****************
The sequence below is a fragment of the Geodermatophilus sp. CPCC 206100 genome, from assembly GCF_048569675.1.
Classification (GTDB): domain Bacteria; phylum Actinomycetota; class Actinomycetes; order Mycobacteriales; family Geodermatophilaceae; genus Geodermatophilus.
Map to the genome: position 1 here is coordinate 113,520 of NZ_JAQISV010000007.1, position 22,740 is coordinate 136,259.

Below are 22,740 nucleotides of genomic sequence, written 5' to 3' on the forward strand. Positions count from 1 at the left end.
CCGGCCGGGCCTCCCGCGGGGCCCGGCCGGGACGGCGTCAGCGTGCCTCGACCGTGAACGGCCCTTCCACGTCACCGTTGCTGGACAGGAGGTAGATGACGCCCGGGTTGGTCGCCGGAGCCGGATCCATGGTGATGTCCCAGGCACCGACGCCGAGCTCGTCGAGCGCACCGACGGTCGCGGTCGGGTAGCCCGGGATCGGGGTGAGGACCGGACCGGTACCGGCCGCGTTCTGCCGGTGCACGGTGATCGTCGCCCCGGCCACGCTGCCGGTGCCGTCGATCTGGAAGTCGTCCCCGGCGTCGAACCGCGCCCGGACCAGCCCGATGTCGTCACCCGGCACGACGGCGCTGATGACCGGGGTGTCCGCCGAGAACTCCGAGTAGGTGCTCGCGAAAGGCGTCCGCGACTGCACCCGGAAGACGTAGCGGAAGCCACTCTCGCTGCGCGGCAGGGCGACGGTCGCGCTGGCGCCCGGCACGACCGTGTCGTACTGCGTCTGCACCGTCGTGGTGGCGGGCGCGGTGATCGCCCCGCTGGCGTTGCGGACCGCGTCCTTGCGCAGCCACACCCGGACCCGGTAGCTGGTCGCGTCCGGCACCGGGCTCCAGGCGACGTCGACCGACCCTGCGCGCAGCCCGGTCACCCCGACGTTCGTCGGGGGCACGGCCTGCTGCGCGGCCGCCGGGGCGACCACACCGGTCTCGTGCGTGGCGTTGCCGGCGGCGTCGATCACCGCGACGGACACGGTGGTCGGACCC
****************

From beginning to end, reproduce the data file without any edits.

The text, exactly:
The sequence below is a fragment of the Geodermatophilus sp. CPCC 206100 genome, from assembly GCF_048569675.1.
Classification (GTDB): domain Bacteria; phylum Actinomycetota; class Actinomycetes; order Mycobacteriales; family Geodermatophilaceae; genus Geodermatophilus.
Map to the genome: position 1 here is coordinate 113,520 of NZ_JAQISV010000007.1, position 22,740 is coordinate 136,259.

Below are 22,740 nucleotides of genomic sequence, written 5' to 3' on the forward strand. Positions count from 1 at the left end.
CCGGCCGGGCCTCCCGCGGGGCCCGGCCGGGACGGCGTCAGCGTGCCTCGACCGTGAACGGCCCTTCCACGTCACCGTTGCTGGACAGGAGGTAGATGACGCCCGGGTTGGTCGCCGGAGCCGGATCCATGGTGATGTCCCAGGCACCGACGCCGAGCTCGTCGAGCGCACCGACGGTCGCGGTCGGGTAGCCCGGGATCGGGGTGAGGACCGGACCGGTACCGGCCGCGTTCTGCCGGTGCACGGTGATCGTCGCCCCGGCCACGCTGCCGGTGCCGTCGATCTGGAAGTCGTCCCCGGCGTCGAACCGCGCCCGGACCAGCCCGATGTCGTCACCCGGCACGACGGCGCTGATGACCGGGGTGTCCGCCGAGAACTCCGAGTAGGTGCTCGCGAAAGGCGTCCGCGACTGCACCCGGAAGACGTAGCGGAAGCCACTCTCGCTGCGCGGCAGGGCGACGGTCGCGCTGGCGCCCGGCACGACCGTGTCGTACTGCGTCTGCACCGTCGTGGTGGCGGGCGCGGTGATCGCCCCGCTGGCGTTGCGGACCGCGTCCTTGCGCAGCCACACCCGGACCCGGTAGCTGGTCGCGTCCGGCACCGGGCTCCAGGCGACGTCGACCGACCCTGCGCGCAGCCCGGTCACCCCGACGTTCGTCGGGGGCACGGCCTGCTGCGCGGCCGCCGGGGCGACCACACCGGTCTCGTGCGTGGCGTTGCCGGCGGCGTCGATCACCGCGACGGACACGGTGGTCGGACCC